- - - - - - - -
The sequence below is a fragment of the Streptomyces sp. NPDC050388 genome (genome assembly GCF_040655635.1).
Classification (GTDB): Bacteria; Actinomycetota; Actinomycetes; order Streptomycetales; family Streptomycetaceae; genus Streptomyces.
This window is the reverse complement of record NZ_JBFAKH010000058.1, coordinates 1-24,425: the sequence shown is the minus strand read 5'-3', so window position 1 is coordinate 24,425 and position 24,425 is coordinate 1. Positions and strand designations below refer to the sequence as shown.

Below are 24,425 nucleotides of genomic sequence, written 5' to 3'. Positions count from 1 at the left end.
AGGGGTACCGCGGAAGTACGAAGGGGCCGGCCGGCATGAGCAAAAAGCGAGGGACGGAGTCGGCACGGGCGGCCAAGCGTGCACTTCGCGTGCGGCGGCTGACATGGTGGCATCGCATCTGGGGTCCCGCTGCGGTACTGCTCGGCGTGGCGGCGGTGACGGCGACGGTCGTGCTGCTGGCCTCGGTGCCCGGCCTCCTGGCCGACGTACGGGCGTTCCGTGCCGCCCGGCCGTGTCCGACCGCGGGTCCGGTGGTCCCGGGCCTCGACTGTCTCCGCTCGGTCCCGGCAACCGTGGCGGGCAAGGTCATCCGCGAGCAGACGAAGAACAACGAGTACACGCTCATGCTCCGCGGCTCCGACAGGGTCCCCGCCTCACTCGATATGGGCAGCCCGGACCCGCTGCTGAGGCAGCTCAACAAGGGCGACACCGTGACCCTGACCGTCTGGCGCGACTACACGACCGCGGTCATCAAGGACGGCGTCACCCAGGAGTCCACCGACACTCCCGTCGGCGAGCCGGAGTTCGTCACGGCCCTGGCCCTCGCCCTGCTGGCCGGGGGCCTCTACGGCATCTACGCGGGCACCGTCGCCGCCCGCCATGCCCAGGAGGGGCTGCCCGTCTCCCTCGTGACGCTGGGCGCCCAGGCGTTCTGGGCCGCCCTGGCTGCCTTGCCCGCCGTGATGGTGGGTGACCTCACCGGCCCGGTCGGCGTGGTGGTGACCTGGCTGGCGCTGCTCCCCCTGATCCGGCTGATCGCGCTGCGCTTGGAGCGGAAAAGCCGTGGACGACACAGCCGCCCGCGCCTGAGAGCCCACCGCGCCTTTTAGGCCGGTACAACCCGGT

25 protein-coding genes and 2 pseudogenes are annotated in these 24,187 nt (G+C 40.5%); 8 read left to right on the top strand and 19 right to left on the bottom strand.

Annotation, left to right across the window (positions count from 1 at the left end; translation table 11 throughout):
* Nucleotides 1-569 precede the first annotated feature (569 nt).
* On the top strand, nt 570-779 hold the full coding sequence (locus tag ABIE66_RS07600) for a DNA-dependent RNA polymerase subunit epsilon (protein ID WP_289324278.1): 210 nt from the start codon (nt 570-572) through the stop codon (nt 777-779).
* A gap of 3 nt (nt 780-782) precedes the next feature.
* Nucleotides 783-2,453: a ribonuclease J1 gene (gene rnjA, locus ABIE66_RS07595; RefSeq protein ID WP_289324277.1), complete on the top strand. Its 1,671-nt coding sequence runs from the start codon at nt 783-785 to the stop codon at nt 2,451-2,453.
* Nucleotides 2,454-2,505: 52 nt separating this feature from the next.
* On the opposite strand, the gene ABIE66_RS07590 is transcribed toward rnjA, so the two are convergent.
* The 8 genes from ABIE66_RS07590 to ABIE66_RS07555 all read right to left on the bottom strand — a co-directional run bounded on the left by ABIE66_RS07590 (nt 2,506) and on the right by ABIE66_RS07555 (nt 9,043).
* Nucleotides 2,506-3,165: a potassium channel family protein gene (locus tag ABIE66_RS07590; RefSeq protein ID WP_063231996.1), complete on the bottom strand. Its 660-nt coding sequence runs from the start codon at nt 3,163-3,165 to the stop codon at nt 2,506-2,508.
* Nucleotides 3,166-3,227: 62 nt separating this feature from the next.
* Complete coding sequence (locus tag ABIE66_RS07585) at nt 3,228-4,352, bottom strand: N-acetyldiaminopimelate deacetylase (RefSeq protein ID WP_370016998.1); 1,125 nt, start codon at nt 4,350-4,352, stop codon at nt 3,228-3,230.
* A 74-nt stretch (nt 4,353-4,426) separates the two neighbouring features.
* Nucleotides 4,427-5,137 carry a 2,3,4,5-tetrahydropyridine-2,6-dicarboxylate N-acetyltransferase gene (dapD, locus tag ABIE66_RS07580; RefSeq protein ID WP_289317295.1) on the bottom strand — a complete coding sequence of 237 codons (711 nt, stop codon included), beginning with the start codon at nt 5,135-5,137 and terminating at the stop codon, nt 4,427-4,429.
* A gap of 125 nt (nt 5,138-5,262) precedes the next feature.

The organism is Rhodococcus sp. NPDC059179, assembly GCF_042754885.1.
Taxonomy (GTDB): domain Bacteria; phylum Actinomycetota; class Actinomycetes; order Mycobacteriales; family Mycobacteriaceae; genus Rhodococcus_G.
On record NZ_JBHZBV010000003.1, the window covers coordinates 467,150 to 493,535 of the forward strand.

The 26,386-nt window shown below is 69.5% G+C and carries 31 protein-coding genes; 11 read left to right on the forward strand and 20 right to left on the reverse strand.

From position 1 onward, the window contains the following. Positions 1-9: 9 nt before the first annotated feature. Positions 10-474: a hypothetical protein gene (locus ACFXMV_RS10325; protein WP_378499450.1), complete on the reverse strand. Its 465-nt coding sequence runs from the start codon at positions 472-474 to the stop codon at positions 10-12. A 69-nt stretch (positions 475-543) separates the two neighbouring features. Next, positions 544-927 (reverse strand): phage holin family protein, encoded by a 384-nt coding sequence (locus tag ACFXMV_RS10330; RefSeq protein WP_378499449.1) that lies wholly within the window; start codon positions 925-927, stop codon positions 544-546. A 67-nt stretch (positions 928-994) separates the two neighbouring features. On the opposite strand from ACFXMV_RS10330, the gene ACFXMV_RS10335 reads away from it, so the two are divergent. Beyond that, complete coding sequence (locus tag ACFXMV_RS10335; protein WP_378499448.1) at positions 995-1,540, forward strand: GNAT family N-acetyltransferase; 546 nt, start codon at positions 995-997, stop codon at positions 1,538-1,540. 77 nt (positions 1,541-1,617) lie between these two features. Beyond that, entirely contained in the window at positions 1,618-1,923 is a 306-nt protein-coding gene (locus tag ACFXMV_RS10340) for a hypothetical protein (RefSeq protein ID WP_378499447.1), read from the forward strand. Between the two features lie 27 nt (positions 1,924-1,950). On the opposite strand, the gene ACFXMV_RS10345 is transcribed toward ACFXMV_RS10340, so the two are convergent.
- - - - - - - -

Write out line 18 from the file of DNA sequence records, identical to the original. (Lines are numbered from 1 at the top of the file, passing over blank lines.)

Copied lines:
* A 74-nt stretch (nt 4,353-4,426) separates the two neighbouring features.